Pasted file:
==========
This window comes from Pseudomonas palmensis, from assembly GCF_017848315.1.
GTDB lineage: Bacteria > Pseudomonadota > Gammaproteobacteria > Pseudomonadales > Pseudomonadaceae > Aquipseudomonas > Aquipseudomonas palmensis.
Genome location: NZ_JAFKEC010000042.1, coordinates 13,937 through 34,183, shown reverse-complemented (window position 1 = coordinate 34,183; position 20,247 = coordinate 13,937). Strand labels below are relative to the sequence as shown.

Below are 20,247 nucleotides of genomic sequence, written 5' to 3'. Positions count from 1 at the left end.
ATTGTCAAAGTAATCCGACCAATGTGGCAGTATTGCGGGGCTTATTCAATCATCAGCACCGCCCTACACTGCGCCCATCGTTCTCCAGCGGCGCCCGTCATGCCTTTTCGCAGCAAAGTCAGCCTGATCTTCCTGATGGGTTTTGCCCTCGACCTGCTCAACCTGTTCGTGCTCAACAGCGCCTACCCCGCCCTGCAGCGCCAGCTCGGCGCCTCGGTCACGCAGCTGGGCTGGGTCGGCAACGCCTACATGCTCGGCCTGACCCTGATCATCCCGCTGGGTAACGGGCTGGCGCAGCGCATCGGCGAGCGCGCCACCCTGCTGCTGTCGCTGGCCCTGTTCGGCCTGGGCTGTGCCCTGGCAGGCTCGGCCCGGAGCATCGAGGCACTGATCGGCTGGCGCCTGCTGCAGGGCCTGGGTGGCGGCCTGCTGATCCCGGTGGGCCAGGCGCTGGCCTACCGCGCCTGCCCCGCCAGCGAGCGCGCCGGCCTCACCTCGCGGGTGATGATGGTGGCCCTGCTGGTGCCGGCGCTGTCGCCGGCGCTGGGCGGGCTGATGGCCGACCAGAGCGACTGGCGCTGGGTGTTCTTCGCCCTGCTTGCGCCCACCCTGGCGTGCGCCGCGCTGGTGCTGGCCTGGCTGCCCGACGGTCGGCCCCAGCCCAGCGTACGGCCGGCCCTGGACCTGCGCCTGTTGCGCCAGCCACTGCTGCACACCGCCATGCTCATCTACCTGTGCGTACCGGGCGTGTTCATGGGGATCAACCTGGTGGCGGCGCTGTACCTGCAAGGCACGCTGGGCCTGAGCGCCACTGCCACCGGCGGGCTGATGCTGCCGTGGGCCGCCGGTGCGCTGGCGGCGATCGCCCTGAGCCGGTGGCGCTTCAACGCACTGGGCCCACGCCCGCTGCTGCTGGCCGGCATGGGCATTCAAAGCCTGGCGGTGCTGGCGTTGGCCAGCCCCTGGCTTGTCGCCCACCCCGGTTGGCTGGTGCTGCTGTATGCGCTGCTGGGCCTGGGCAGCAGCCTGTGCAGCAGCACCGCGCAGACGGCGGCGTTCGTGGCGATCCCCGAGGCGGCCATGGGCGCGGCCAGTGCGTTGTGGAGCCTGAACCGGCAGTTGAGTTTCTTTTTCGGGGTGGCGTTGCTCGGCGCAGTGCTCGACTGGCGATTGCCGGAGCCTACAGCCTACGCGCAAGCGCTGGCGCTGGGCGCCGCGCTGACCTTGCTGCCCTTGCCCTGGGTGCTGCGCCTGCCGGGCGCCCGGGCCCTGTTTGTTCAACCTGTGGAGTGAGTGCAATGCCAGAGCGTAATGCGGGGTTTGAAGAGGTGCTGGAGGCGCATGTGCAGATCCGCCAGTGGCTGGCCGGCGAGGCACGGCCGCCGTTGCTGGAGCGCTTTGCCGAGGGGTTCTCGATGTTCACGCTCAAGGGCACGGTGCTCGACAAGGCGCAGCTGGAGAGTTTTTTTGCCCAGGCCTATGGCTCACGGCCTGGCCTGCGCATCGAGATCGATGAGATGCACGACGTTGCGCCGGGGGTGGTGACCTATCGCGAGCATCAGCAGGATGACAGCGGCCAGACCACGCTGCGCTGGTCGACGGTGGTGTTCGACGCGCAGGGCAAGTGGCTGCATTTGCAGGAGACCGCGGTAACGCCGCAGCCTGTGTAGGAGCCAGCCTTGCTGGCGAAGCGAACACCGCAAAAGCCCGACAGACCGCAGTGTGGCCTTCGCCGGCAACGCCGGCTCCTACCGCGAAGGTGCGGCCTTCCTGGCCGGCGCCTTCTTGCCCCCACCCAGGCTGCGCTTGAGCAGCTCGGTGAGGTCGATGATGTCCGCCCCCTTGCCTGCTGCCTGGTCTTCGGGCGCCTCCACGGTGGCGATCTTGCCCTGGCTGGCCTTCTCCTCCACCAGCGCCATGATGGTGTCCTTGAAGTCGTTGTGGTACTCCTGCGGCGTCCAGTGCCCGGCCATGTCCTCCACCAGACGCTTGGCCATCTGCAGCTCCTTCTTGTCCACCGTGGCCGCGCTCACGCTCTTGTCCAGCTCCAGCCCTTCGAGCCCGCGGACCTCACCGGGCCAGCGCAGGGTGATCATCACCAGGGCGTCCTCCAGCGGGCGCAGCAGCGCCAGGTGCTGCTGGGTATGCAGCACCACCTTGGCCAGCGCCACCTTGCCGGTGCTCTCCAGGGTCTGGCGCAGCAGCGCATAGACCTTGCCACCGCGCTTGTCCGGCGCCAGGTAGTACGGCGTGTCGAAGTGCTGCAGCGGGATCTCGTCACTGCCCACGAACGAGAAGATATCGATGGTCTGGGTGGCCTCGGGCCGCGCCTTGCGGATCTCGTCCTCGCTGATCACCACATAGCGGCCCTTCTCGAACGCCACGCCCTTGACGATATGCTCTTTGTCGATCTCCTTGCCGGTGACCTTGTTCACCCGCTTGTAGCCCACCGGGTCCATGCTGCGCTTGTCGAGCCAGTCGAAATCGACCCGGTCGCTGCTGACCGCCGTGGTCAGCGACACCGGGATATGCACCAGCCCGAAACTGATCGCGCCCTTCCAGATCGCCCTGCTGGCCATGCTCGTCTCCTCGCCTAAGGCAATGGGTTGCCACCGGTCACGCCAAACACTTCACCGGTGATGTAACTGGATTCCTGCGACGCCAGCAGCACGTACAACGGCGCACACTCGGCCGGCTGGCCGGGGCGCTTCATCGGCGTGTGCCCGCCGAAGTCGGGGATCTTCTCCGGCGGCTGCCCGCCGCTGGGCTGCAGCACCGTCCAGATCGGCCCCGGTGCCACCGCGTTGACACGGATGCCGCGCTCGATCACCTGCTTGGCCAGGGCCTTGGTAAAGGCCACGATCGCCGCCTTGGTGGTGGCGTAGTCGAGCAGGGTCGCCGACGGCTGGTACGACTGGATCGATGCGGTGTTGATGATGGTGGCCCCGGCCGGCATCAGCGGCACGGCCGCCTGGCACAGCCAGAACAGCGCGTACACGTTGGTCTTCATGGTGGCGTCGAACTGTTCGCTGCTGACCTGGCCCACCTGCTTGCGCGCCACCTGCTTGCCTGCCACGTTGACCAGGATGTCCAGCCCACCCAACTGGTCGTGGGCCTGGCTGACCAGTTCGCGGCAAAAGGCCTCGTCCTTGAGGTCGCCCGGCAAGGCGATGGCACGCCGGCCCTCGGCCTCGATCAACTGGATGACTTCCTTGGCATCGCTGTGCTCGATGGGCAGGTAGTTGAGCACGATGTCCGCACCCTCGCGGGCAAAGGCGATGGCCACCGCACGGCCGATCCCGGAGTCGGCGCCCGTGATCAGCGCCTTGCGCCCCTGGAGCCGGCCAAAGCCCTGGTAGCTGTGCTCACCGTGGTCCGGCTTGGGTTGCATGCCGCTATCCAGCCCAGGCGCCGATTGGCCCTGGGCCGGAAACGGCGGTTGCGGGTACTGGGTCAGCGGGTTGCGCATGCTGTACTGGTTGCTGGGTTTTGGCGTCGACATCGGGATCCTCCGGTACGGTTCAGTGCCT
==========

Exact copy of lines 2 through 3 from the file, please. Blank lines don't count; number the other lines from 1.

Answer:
GTDB lineage: Bacteria > Pseudomonadota > Gammaproteobacteria > Pseudomonadales > Pseudomonadaceae > Aquipseudomonas > Aquipseudomonas palmensis.
Genome location: NZ_JAFKEC010000042.1, coordinates 13,937 through 34,183, shown reverse-complemented (window position 1 = coordinate 34,183; position 20,247 = coordinate 13,937). Strand labels below are relative to the sequence as shown.